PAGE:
"I'm not headlined in the bills, but I'm the mustard in the salad dressing just the same." [O.Henry, "Cabbages and Kings," 1904]
Also entering into the equation is my ongoing pursuit of saving a buck, learning new things and avoiding excess packaging. Etcetera. As such, I attempted to wade into the shallow end of home mustard making, looking to splash around a little and get my feet wet. Instead, I suddenly found myself pushed into the deep end, street clothes and all. Now, to an experienced swimmer, that might be amusing, but to those more comfortable on terra firma... sheer panic.
It's only mustard, you say? This is only mustard like a habañero is only a pepper. Hottest when freshly made, homemade mustards are said to lose much of their heat within the first 24 hours, and steadily decline from there. After my initial tongue-tingling taste, I was kind of counting on that to happen. Hoping, really. Three days later the teensiest bit of this concoction is like a July 4th fireworks finale. I can't even imagine what kind of half-life this stuff has. How long before it mellows enough for me to actually put it on food and consume it?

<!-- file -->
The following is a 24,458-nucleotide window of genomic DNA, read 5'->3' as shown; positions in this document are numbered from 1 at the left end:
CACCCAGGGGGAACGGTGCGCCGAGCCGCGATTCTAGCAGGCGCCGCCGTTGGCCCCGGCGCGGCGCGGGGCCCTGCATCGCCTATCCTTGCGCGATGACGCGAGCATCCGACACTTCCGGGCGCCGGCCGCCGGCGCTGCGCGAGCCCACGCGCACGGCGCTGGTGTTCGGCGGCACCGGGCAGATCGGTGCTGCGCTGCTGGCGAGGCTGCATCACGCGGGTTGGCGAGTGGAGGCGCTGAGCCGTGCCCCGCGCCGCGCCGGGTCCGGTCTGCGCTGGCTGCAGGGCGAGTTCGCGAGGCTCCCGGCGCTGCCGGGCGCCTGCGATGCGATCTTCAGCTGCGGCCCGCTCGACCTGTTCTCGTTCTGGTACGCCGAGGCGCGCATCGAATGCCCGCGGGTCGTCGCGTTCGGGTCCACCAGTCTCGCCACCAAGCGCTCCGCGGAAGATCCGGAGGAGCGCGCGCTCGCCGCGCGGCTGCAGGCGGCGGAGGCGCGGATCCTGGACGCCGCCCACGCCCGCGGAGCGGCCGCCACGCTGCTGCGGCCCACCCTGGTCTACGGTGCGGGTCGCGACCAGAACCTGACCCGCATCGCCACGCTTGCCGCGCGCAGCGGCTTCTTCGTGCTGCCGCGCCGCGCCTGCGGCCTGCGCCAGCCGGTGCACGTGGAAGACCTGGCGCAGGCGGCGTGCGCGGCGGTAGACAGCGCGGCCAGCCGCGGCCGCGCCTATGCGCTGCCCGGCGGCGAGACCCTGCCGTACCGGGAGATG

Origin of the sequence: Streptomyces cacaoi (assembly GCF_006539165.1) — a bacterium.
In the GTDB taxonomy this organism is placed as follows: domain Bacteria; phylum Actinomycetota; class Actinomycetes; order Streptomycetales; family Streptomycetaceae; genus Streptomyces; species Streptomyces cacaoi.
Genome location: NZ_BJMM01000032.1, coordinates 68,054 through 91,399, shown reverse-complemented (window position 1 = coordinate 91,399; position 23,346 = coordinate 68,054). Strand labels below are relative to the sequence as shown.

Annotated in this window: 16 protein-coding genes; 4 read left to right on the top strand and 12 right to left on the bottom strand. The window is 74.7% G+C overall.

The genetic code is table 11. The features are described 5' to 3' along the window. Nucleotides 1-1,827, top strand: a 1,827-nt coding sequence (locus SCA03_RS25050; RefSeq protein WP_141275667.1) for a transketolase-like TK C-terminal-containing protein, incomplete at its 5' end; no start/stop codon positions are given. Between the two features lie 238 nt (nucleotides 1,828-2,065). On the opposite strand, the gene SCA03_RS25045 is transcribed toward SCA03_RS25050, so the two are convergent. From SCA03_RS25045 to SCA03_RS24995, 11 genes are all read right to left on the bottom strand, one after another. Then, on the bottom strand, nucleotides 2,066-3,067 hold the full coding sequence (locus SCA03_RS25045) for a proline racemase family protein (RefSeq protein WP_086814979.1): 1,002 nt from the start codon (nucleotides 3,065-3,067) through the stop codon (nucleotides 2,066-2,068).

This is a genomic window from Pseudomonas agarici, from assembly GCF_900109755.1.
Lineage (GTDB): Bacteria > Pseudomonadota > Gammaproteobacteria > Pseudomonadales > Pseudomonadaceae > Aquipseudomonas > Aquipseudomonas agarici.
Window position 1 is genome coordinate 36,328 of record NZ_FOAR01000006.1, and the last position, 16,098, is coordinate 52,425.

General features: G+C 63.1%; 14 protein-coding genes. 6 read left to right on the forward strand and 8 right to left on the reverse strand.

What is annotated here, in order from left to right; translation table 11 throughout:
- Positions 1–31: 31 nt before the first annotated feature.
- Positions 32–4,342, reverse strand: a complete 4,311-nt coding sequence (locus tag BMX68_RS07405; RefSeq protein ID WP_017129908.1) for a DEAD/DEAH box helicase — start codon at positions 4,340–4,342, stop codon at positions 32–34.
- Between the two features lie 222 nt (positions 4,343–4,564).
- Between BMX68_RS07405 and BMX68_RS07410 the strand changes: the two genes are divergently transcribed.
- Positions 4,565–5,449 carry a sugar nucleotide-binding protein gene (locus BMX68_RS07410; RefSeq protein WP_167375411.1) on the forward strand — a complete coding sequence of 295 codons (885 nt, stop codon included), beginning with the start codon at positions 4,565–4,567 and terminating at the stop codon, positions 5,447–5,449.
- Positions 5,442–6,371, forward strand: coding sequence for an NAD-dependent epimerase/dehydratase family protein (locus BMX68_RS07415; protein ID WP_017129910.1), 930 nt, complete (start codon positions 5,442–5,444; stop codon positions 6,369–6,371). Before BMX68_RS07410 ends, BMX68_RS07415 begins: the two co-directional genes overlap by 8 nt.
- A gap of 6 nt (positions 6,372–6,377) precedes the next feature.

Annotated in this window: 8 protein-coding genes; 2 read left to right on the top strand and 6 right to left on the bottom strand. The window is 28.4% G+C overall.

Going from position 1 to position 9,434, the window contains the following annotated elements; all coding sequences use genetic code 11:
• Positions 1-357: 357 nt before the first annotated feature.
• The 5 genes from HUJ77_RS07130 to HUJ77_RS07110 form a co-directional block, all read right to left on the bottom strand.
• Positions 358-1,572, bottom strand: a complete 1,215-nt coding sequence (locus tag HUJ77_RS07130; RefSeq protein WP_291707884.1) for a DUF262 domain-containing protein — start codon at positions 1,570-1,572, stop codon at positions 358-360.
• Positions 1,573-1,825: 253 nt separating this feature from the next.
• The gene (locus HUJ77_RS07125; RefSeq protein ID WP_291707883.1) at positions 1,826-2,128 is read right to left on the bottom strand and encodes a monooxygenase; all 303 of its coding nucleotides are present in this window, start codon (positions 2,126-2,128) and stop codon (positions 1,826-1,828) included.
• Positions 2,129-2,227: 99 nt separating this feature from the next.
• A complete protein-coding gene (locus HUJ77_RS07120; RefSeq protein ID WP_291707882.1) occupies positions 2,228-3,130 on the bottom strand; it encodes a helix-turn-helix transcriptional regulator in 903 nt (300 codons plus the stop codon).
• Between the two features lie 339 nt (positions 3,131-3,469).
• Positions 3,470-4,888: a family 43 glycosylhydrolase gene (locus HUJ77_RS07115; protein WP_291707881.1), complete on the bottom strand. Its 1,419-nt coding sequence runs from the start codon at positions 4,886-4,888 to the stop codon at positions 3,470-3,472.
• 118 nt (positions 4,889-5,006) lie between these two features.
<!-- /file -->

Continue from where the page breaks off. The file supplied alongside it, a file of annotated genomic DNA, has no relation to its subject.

The power-packed little seeds come in yellow, brown and black. Supposedly yellow is the mildest of the three. If that's truly the case, I don't know if I'll ever venture beyond it. Yellow sends my taste-buds into red-alert. After my initial taste, I put twice again as much honey as the recipe called for, but noticed no difference. It was akin to tossing a thimble-full of water at a bonfire.
Taste and heat are subjective though, and what one person can't handle, there is another who says "bring it on... and make it a double". That person would probably like this mustard. It does have good flavor (under all that fire), so I will play around with it some more. Never give up... never surrender!
So, if you are inclined to try it, check out the recipe here...
*Chicken Dijon recipe posting here soon!
Want even more? Go here for links to more homemade mustards.